If you were an oil company, would you invest, explore, and produce in an environment where public policy is to drive you out of business? But this trend isn’t unique to this administration. Refining capacity is also important. However, the last major refinery was built in this country in 1977, when demand was substantially less than today. And don’t forget, much of our electricity is generated by other fossil fuels (i.e.., coal and gas). This supply chain problems is self-inflicted, making a difficult time worse.

So, supplies are constricted, and we pushed trillions into the economy by printing it (the opposite of curbing spending). The Fed has been slow to raise interest rates, so the dollar has been devalued. It is likely to take years for all the extra cash, much of which hasn’t even been spent yet, to wash through the economy and settle out to the point the laws of supply and demand can come into a better balance. In Oklahoma, we still haven’t even spent our $1.8B ARPA funds either, so more localized inflationary pressure is on the horizon.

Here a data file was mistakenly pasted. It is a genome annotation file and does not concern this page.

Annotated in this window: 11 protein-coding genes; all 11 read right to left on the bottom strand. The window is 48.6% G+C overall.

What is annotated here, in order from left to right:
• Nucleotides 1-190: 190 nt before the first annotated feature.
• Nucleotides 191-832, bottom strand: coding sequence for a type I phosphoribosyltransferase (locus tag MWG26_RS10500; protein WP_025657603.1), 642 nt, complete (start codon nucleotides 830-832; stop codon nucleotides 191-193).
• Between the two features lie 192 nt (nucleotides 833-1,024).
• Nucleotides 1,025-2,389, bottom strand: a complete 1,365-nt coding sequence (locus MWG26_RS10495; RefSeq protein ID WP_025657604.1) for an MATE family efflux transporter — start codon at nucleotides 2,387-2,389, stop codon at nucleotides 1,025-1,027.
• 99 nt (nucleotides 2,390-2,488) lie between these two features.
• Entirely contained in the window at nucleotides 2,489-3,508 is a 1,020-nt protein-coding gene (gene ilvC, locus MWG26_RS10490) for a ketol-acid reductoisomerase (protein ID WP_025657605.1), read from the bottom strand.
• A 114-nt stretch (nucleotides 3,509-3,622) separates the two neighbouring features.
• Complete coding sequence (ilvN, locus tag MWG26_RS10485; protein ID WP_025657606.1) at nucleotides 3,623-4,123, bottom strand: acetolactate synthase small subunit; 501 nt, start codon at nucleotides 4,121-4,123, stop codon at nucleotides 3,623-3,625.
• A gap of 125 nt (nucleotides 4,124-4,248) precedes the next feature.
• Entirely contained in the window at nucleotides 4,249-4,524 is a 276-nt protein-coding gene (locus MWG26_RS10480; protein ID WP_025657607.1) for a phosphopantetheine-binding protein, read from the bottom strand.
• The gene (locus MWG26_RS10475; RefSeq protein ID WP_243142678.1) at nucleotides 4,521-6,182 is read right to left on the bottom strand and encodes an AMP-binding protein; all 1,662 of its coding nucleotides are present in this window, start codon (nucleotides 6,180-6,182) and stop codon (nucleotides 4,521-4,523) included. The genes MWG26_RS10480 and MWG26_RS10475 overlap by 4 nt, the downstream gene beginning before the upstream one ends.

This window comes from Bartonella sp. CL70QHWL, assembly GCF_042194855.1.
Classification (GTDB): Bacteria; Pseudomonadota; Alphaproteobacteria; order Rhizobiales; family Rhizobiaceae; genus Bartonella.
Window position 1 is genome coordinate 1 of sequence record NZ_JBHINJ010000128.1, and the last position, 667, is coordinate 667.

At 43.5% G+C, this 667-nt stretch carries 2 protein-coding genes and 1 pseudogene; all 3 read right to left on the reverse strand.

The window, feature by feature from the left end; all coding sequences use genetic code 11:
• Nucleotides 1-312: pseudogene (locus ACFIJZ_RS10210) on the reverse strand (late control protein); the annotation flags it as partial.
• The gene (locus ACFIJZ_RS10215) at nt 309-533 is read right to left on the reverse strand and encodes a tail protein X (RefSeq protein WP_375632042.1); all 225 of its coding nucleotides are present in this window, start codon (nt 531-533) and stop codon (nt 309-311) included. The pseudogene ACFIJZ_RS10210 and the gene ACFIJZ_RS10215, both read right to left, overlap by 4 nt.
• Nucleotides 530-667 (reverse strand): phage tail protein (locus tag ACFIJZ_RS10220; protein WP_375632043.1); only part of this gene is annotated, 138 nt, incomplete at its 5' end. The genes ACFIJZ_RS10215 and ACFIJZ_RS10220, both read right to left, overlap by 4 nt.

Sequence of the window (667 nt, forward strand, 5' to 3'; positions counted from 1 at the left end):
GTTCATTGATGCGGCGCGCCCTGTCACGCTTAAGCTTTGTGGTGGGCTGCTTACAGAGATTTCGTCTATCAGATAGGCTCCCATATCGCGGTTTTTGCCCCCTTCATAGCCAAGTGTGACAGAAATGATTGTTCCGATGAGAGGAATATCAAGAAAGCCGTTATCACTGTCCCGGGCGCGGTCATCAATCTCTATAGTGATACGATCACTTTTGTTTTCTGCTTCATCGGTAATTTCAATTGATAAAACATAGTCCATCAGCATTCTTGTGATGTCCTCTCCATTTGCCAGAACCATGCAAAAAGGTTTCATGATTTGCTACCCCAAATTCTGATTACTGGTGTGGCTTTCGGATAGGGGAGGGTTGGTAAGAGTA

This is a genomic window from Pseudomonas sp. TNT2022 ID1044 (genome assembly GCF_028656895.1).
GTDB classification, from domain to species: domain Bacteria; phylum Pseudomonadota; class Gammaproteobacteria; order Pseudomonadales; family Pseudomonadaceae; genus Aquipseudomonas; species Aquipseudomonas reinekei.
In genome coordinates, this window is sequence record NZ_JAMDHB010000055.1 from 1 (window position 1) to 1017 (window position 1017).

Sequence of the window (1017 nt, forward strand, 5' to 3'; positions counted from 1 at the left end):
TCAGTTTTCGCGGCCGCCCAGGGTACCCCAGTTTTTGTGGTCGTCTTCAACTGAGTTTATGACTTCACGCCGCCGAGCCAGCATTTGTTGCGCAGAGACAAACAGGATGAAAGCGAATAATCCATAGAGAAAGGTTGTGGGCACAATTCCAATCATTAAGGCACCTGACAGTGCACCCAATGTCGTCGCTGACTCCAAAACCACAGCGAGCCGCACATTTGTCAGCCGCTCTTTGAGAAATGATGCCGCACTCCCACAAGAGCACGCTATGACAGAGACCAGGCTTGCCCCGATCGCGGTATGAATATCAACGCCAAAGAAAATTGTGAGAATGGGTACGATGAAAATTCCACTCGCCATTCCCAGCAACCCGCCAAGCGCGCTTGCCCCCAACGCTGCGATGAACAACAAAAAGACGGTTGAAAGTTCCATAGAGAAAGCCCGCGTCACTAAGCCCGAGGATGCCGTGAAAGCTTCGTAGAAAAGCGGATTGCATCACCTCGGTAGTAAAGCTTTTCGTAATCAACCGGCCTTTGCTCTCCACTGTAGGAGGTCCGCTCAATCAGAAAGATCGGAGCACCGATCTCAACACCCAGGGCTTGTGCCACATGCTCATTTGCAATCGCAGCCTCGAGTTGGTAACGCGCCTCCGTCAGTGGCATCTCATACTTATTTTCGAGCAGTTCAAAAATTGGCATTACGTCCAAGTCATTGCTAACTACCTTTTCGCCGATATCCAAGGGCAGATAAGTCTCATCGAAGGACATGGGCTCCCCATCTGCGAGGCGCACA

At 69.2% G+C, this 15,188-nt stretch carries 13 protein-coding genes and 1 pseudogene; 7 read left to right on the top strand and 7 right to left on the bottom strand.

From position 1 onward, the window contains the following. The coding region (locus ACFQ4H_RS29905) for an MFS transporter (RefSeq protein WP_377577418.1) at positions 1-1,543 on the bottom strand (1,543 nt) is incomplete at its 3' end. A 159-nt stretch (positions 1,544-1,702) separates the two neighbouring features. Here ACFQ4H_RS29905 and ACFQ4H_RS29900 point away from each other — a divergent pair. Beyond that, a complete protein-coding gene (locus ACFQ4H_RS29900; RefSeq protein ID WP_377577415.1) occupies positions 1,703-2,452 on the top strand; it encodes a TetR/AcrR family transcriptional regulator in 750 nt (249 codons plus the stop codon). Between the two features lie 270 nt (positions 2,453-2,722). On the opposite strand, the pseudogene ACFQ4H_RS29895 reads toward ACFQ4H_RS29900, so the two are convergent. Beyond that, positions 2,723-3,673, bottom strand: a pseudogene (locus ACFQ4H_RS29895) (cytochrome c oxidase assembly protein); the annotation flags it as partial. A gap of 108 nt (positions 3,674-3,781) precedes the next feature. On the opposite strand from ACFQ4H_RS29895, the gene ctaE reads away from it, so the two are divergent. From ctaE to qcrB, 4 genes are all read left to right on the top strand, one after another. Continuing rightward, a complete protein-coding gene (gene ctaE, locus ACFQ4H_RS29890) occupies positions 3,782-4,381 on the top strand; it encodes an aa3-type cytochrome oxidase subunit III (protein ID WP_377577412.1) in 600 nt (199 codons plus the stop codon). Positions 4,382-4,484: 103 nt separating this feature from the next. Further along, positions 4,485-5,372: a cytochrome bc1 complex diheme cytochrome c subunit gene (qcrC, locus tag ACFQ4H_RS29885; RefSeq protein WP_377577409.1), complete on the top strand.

I’m of the opinion that there is little state government can do to mitigate the effects of a national inflationary cycle. State coffers will probably see a temporary influx of gross production tax revenues from the high price of oil, but if we see higher unemployment and a slowed economy, we’ll also see declines in income tax and sales tax revenues as companies and employees adjust to inflation by curtailing their spending.

The state should provide tax relief where it can, control its spending, and focus on the long term. That means growing economic opportunity for those willing to invest, addressing our workforce needs, improving our tax structure, and getting better (more efficient, better service) at what state government does. In other words, we should do the same thing we would do if there was no inflation.

Now, about the $1.8B in ARPA funds yet to be distributed: we are in special session to do just that. We should be strategic about how we spend those funds, limiting them to one-time purposes. I favor large capital projects, workforce development, and shoring up some of our long term obligations if allowable, like funding our state pensions to the point they don’t require any future state resources. We should not fund anything that commits the state to continuing obligations.

And in the meantime, you and I will make the best individual decisions we can to deal with rising fuel, food, electricity, and other prices, and those choices will often be difficult.

As always, please drop by the office if you happen to be in Oklahoma City. You can call my office at 405-557-7380, or write to me at Representative Mark Lepak, 2300 N. Lincoln Blvd, Rm. 453, State Capitol Building, Oklahoma City, OK, 73105.

Mark Lepak is the State Representative for District 9 and is best reached via email at